subexpressions (OT: math)

Stebanoid at gmail.com Stebanoid at gmail.com
Sun Jun 3 20:07:25 CEST 2007


On 3    , 21:43, Gary Herron <gher... at islandtraining.com> wrote:
> Steban... at gmail.com wrote:
>
> > angle is dimensionless unit.
>
> Of course not!  Angles have units, commonly either degrees or radians.
>
> However, sines and cosines, being ratios of two lengths, are unit-less.> To understand it: sin() can't have dimensioned argument. It is can't
> > to be - sin(meters)
>
> No it's sin(radians) or sin(degrees).> it is difficult to invent what is a "sqrt from a angle" but it can be.
>
> I don't know of any name for the units of "sqrt of angle", but that
> doesn't invalidate the claim that the value *is* a dimensioned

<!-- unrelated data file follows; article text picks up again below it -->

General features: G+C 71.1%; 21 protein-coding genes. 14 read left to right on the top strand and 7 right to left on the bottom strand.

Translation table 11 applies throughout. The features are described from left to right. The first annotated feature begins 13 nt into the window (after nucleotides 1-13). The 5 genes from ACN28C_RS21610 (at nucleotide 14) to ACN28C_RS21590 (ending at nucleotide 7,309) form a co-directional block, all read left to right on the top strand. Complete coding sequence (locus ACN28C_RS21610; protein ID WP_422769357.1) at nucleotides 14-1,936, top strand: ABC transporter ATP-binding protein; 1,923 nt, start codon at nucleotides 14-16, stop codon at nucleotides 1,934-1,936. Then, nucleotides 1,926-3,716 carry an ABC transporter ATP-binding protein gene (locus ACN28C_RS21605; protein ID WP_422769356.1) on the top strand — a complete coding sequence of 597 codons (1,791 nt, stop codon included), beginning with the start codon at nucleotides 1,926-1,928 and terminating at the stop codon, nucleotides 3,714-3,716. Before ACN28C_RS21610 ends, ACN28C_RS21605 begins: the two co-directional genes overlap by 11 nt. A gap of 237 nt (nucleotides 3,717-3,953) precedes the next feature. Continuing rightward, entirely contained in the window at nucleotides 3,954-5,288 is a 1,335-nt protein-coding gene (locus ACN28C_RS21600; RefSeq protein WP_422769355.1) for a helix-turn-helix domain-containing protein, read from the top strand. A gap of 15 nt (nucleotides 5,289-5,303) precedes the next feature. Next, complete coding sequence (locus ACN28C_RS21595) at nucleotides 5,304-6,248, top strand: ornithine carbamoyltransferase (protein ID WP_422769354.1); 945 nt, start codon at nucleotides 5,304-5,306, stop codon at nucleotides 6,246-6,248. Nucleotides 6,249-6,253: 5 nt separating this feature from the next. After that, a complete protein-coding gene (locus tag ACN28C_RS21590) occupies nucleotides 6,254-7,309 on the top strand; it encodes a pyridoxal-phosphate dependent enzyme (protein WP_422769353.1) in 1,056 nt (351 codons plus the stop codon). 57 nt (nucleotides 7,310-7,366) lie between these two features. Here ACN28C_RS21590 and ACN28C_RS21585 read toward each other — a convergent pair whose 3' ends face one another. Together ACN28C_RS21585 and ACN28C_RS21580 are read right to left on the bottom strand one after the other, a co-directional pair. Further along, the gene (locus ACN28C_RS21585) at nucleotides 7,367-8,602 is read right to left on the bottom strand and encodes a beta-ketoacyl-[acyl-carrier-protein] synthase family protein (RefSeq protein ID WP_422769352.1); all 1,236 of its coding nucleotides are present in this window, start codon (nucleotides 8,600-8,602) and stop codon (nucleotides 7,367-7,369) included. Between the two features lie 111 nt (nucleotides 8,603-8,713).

> quantity.  In lieu of a name, we'd have to label such a quantity as
> "sqrt of degrees" or "sqrt of radians".      After all, we do the same
> thing for measures of area.  We have some units of area like "acre", but
> usually we label areas with units like  "meters squared" or "square
> meters".    That's really no stranger than labeling a quantity as "sqrt
> of degrees".
>
> Gary Herron, PhD.
> Department of Computer Science
> DigiPen Institute of Technology

angle is a ratio of two length and dimensionless.
http://en.wikipedia.org/wiki/Angle#Units_of_measure_for_angles


only dimensionless values can be a argument of a sine and exponent!
Are you discordant?




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